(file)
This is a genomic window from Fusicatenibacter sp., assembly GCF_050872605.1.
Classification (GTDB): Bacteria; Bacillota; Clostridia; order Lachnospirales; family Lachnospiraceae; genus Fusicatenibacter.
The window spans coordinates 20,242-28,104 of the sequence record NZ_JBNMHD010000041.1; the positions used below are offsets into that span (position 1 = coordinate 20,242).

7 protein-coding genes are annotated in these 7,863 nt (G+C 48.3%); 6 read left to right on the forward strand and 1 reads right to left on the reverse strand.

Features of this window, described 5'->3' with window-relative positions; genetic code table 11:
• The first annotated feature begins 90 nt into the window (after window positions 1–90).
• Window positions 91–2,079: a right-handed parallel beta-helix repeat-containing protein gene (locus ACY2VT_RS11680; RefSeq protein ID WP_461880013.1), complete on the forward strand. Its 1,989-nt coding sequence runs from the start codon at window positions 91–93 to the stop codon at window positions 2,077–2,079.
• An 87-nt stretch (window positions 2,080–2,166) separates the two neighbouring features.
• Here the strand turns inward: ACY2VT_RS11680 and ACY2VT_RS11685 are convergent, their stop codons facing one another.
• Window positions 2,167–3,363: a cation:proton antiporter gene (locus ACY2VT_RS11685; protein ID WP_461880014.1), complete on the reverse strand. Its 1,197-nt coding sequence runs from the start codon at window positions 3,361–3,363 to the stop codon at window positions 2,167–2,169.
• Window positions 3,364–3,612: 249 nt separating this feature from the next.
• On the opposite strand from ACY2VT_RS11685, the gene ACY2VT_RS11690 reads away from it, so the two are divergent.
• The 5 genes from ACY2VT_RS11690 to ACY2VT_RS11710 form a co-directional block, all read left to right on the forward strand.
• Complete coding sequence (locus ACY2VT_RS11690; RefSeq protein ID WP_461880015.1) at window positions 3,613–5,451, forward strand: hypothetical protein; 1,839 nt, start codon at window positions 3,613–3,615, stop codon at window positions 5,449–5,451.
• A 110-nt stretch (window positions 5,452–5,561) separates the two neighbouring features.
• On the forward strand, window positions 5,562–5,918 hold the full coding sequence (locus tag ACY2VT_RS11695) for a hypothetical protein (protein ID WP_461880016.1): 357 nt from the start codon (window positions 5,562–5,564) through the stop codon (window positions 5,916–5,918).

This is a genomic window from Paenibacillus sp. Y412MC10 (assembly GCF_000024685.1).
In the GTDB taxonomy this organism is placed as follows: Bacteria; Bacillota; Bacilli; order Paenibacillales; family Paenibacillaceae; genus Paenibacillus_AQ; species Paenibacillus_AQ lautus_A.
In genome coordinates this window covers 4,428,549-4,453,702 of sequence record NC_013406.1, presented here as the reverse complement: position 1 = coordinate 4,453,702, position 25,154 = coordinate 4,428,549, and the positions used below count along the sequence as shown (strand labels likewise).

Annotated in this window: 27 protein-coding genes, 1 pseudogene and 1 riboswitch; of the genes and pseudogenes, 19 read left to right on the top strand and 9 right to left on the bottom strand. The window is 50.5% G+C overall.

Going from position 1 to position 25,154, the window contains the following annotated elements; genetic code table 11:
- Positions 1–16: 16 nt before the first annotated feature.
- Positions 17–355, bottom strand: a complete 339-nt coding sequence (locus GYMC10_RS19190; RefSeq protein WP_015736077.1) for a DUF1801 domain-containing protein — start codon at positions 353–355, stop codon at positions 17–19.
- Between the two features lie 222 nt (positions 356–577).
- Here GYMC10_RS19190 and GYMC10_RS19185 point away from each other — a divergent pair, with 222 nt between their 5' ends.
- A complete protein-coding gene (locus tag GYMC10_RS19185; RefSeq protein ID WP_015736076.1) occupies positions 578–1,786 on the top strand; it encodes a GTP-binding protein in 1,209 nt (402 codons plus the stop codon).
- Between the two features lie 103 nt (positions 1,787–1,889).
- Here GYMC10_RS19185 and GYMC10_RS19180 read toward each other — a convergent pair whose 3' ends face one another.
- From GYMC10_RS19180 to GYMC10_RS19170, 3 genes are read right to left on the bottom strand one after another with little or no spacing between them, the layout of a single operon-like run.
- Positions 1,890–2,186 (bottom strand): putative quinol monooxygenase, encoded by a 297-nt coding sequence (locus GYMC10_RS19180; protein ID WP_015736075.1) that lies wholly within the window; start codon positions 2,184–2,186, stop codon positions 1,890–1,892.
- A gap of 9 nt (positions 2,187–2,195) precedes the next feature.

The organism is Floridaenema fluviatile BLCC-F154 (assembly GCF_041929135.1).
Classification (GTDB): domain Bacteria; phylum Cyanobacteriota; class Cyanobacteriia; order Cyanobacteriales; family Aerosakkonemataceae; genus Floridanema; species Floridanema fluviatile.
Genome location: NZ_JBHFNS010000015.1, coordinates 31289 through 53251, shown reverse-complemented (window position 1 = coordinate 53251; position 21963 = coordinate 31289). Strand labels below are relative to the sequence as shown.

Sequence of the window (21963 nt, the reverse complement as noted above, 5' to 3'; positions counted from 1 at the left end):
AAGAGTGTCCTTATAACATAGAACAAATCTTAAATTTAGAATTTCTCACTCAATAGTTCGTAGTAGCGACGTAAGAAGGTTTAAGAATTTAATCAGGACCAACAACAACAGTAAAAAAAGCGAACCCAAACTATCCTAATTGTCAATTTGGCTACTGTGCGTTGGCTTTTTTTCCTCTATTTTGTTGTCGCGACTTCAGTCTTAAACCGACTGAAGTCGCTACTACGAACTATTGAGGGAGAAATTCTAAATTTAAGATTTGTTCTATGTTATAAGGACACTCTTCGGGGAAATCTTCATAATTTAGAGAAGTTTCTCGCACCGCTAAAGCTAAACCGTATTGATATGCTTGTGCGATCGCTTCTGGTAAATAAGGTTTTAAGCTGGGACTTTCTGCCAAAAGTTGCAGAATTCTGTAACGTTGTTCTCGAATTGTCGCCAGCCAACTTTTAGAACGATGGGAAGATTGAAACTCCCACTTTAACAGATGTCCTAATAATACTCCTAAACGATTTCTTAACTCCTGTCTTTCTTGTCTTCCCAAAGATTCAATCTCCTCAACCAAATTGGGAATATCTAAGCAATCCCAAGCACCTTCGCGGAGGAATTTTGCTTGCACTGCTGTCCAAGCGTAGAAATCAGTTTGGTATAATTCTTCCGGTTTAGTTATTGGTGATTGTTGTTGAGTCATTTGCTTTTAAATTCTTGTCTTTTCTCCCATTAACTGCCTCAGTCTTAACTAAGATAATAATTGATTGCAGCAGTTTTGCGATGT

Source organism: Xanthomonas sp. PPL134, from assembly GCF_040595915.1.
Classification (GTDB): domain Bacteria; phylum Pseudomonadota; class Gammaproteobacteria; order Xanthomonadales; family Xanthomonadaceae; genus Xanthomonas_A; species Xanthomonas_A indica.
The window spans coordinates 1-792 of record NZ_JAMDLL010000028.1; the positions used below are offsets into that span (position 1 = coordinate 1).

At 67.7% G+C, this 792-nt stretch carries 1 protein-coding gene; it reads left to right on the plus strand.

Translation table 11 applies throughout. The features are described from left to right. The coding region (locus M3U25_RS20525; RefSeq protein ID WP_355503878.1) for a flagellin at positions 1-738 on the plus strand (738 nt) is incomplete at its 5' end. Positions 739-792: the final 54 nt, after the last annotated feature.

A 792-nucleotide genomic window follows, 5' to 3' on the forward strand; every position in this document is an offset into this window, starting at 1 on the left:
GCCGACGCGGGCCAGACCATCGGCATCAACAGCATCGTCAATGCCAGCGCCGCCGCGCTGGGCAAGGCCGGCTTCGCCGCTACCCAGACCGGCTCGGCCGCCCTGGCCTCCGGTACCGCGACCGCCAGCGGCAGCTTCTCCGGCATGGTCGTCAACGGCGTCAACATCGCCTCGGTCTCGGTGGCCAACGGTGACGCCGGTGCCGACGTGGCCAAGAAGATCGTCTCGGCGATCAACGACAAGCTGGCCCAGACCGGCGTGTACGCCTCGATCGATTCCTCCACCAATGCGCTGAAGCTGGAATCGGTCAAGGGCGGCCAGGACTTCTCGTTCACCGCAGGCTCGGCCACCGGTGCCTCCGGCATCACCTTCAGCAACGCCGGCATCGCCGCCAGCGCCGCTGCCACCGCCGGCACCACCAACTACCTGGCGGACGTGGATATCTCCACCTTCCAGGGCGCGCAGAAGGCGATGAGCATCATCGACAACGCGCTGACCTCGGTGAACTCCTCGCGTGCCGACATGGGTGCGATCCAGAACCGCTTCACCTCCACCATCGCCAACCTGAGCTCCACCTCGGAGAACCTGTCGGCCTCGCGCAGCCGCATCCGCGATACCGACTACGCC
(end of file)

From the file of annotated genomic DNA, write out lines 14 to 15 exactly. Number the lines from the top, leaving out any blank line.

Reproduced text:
• Complete coding sequence (locus ACY2VT_RS11690; RefSeq protein ID WP_461880015.1) at window positions 3,613–5,451, forward strand: hypothetical protein; 1,839 nt, start codon at window positions 3,613–3,615, stop codon at window positions 5,449–5,451.
• A 110-nt stretch (window positions 5,452–5,561) separates the two neighbouring features.